Wizard crew (from L to R) Deckhand Danny Makai, Deckhand Freddy Maugatai, First Mate Gary Soper, Captain Keith Colburn, Relief Captain Monte Colburn, Engineer Lenny Lekanoff and Deckhand Lynn Guitard shot during Deadliest Catch Season 7 in Dutch Harbor, Alaska.

WHEN HE LEFT HIS skis for the sea in the 1980s, aspiring chef Keith Colburn was pulling in about $24,000 a year in the kitchen of that Lake Tahoe restaurant. That first year in Kodiak, when he and Frankenberg were doing the grunt work to restore the Alaska Trader and eventually fish on the vessel, they didn’t gross half that.

But he says that’s a story no different than the other dreamers who flock to Alaska to hitch a ride on a boat and try to make a life out of it.

“So the question wasn’t, ‘Why did you go to Alaska?’ The question was, ‘Why did you go back?’” Colburn says.

“But the very first time we set sail out of Kodiak going to Togiak for the herring in early April, we were on watch. It was a beautiful night and we’re going through the islands, and I’m over on the port side of the wheelhouse and the captain comes over and goes, ‘Yeah; you’re hooked.’ I said, ‘What do you mean?’ He said, ‘You’ve got the look.’ I was literally hooked immediately and just fell in love with being on the water.”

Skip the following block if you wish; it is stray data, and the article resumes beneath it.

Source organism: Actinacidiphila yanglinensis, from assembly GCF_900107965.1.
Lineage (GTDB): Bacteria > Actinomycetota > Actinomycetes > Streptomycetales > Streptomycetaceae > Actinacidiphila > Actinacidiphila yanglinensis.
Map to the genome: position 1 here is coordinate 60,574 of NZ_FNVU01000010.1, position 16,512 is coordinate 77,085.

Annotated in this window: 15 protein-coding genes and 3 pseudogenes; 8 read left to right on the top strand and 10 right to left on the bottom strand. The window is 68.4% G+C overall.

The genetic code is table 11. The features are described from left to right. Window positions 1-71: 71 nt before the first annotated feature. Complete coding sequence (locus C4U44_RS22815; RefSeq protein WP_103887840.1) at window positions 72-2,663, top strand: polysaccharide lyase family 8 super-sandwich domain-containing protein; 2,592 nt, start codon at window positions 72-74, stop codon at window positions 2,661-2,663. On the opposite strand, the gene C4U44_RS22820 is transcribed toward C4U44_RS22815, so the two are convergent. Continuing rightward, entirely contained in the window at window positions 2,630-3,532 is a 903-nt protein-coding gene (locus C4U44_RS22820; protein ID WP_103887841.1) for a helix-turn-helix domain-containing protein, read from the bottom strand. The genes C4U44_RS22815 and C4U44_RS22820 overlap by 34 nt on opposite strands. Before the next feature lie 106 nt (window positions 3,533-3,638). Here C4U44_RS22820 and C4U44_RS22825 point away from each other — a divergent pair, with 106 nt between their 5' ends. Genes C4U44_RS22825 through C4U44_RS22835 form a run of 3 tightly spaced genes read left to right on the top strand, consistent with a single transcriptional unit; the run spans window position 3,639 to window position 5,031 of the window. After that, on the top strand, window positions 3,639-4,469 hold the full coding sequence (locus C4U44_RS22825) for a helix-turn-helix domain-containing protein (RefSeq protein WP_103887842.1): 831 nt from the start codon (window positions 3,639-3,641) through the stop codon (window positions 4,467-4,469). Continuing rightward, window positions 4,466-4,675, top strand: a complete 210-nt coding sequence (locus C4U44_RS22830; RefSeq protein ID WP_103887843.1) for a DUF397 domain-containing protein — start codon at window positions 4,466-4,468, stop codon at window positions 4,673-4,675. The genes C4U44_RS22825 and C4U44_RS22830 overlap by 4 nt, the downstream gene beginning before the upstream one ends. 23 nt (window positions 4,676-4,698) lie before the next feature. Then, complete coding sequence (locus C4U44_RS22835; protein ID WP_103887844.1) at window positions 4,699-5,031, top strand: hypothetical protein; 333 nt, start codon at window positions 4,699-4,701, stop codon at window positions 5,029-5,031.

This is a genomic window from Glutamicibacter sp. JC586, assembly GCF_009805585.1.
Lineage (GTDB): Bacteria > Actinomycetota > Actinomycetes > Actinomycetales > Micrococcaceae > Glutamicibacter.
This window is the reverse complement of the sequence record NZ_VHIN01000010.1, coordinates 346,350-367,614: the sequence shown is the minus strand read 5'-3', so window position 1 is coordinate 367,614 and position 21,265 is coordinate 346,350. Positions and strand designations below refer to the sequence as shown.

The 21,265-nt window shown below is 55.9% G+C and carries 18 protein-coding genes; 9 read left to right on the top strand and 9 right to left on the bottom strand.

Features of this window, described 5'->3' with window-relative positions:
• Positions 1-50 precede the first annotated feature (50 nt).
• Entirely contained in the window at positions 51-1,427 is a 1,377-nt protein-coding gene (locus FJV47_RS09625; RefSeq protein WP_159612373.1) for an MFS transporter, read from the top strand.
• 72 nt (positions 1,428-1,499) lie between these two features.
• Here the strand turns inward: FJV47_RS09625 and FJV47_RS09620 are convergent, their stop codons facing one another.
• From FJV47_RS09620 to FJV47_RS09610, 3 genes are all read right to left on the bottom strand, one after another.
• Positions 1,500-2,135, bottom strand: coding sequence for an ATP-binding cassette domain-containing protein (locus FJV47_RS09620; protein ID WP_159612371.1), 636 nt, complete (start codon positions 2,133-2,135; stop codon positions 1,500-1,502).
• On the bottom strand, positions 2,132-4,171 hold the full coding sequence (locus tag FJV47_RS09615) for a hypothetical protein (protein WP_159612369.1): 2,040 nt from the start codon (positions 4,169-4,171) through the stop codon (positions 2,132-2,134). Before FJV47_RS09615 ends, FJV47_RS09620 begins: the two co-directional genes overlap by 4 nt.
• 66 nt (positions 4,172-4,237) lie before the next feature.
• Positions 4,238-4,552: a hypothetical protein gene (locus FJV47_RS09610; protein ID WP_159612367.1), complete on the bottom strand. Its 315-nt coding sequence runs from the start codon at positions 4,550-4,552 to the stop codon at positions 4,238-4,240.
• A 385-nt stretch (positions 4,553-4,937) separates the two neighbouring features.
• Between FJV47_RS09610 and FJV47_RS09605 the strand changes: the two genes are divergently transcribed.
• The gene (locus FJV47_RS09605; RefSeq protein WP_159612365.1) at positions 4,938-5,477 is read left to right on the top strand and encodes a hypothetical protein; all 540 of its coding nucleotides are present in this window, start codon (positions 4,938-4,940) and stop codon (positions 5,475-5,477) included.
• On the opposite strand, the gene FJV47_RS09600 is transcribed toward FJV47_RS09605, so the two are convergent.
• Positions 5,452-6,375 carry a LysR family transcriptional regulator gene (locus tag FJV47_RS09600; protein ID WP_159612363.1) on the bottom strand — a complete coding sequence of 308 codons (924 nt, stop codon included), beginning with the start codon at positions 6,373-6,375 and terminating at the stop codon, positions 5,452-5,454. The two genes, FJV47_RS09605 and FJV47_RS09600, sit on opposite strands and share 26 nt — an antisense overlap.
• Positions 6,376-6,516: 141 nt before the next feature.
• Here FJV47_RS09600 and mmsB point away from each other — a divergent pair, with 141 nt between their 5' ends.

By 1988, he became a full-time deckhand on the Wizard, and within a few years he elevated himself from working down below in the engine room to being on deck as a deck boss, to then a mate and a relief captain. Finally, in 2005 he purchased the boat from one of his mentors, John Jorgensen.

“All of a sudden John handed me the keys and said, ‘You know what? You’re the captain now.’ And it’s gone from there.”

He’s made not just a career out of crab fishing the dangerous, and yes, deadly waters they work on – in this season’s premiere, all of the vessels paid tribute to the crew of the F/V Destination, lost in 2017 when the boat sank in the Bering Sea. But there’s also the fame that’s come with being a fellow skipper on Discovery’s most successful series.

That said, Colburn also is grateful that Deadliest Catch has given his industry a collective face. Yes, viewers only see what the cameras shoot and producers decide to air. But as this unlikely mega hit began its 14th season last month, it’s important to note the impact the show’s had on all of those who aren’t household names in the commercial fishing cosmos.